Fast's son Jonathan Fast, himself a novelist, was married to novelist Erica Jong; their daughter is the pundit Molly Jong-Fast. The writer Julius Fast was his younger brother.

Fast died in his home in Old Greenwich, Connecticut.[10]



  1. The Crossing (1971)
  2. Bunker Hill (2001). Prequel
  1. The Immigrants (1977)
  2. Second Generation (1978)
  3. The Establishment (1979)
  4. The Legacy (1981)
  5. The Immigrant's Daughter (1985)
  6. An Independent Woman (1997)

Novels under the pseudonym Behn Boruch

Novels under the pseudonym E.V. Cunningham

  1. Lydia (1964)
  2. Cynthia (1967)
  1. Penelope (1965), adapted from Penelope (film)
  2. Margie (1966)
  1. Samantha, AKA The Case of the Angry Actress (1967)
  2. The Case of the One-Penny Orange (1977)
  3. The Case of the Russian Diplomat (1978)
  4. The Case of the Poisoned Eclairs (1979)
  5. The Case of the Sliding Pool (1981)
  6. The Case of the Kidnapped Angel (1982)
  7. The Case of the Murdered Mackenzie (1984)

Short story collections

Short stories

Uncollected short stories.







  1. ^ Fast, Being Red (1990) pp. 162–63.
  2. ^ "Howard Fast: Why the Fifth Amendment?". Retrieved 2020-07-11.
  3. ^ a b Burnsworth, Jodi (March 9, 2012). "The Forgotten Prison on Kennison Mountain – Part 3 of 4". The Inter-Mountain. Elkins, West Virginia. Archived from the original on September 15, 2014. Retrieved September 15, 2014.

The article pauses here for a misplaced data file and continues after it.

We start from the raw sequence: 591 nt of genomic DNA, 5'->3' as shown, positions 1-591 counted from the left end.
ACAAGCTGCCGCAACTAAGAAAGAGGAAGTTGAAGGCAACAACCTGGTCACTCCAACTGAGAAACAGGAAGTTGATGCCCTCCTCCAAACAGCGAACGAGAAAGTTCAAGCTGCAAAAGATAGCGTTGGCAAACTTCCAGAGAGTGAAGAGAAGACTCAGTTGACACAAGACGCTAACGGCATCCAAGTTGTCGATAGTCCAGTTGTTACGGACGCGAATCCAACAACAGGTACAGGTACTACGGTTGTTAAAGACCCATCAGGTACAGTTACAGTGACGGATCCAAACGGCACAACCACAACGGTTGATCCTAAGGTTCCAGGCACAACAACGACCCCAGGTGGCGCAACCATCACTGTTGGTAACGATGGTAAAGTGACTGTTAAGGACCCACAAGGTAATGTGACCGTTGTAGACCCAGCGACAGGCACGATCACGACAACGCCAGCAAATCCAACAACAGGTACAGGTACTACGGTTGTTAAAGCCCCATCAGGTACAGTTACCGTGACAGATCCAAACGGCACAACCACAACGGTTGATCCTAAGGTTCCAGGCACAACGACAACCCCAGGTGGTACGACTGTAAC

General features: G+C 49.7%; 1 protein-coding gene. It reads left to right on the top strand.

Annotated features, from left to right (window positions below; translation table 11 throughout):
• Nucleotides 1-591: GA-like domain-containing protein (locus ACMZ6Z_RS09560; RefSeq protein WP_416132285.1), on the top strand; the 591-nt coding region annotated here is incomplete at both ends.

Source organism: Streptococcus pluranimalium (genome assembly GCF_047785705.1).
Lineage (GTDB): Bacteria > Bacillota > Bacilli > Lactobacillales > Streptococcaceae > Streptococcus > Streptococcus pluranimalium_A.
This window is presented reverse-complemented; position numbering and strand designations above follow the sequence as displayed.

4. ^ "Happy Anniversary, Nikita Khrushchev". Washington Post. 22 February 2006. Retrieved 19 August 2013.
  5. ^ Howard Fast, The Naked God: The Writer and the Communist Party, Google Books.
  6. ^ Und Spartakus, Berliner Zeitung, 15 March 2003. Article in German relating the decision to move to Teaneck.
  7. ^ "Paying Up," Newsweek, January 19, 1948
  8. ^ Remnick, David (1986-10-12). "Alger Hiss Goes Ungently Into That Good Night". Washington Post. ISSN 0190-8286. Retrieved 2022-02-01.
  9. ^ Sorin, Gerald (2012-11-05). Howard Fast: Life and Literature in the Left Lane. Indiana University Press. ISBN 978-0-253-00732-2.
  10. ^ Rothstein, Mervyn (2003-03-13). "Howard Fast, 88, Best-Selling Novelist, Dies". The New York Times. ISSN 0362-4331. Retrieved 2022-02-14.
  11. ^
  12. ^
  13. ^ Cuningham, E.V. (1960). Sylvia (in French) (1st ed.). New York City: Doubleday. ASIN B0006AWMWI.
  14. ^ Cuningham, E.V. (1962). Phyllis (1st ed.). New York City: Doubleday. ASIN B000GLYLX0.
  15. ^ Cuningham, E.V. (1963). Alice (1st ed.). London: André Deutsch. ASIN B0000CLXJ6.
  16. ^ Cuningham, E.V. (1964). Shirley (1st ed.). New York City: Doubleday. ASIN B000EON3GA.
  17. ^ "May Day". Retrieved 2020-07-11.
  18. ^ "Spain and peace : Fast, Howard, 1914-2003. : Free Download, Borrow, and Streaming". Internet Archive. Retrieved 2020-07-11.
  19. ^ Fast, Howard (1944). The Incredible Tito. Magazine House.
  20. ^ "Intellectuals in the fight for peace : Fast, Howard, 1914-2003 : Free Download, Borrow, and Streaming". Internet Archive. Retrieved 2020-07-11.